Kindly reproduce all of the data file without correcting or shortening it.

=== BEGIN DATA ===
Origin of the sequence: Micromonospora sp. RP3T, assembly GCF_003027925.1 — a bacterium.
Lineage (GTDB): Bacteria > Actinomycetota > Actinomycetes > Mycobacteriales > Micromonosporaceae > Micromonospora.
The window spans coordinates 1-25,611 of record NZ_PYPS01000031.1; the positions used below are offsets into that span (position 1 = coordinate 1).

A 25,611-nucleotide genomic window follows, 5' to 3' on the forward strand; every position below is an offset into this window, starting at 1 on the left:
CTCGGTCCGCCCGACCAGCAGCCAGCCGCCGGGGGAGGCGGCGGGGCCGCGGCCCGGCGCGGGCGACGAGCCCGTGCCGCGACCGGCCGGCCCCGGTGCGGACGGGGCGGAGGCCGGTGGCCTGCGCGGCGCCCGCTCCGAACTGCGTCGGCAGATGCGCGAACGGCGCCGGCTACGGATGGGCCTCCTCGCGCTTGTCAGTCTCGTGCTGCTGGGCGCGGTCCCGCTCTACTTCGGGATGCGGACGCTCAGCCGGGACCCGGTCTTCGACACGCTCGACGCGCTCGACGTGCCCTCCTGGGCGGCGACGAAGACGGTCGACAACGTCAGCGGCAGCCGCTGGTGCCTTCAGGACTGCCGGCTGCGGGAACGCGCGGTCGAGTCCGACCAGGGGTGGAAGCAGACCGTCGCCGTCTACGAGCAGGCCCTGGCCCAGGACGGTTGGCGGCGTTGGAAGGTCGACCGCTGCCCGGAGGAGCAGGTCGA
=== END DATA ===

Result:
Origin of the sequence: Micromonospora sp. RP3T, assembly GCF_003027925.1 — a bacterium.
Lineage (GTDB): Bacteria > Actinomycetota > Actinomycetes > Mycobacteriales > Micromonosporaceae > Micromonospora.
The window spans coordinates 1-25,611 of record NZ_PYPS01000031.1; the positions used below are offsets into that span (position 1 = coordinate 1).

A 25,611-nucleotide genomic window follows, 5' to 3' on the forward strand; every position below is an offset into this window, starting at 1 on the left:
CTCGGTCCGCCCGACCAGCAGCCAGCCGCCGGGGGAGGCGGCGGGGCCGCGGCCCGGCGCGGGCGACGAGCCCGTGCCGCGACCGGCCGGCCCCGGTGCGGACGGGGCGGAGGCCGGTGGCCTGCGCGGCGCCCGCTCCGAACTGCGTCGGCAGATGCGCGAACGGCGCCGGCTACGGATGGGCCTCCTCGCGCTTGTCAGTCTCGTGCTGCTGGGCGCGGTCCCGCTCTACTTCGGGATGCGGACGCTCAGCCGGGACCCGGTCTTCGACACGCTCGACGCGCTCGACGTGCCCTCCTGGGCGGCGACGAAGACGGTCGACAACGTCAGCGGCAGCCGCTGGTGCCTTCAGGACTGCCGGCTGCGGGAACGCGCGGTCGAGTCCGACCAGGGGTGGAAGCAGACCGTCGCCGTCTACGAGCAGGCCCTGGCCCAGGACGGTTGGCGGCGTTGGAAGGTCGACCGCTGCCCGGAGGAGCAGGTCGA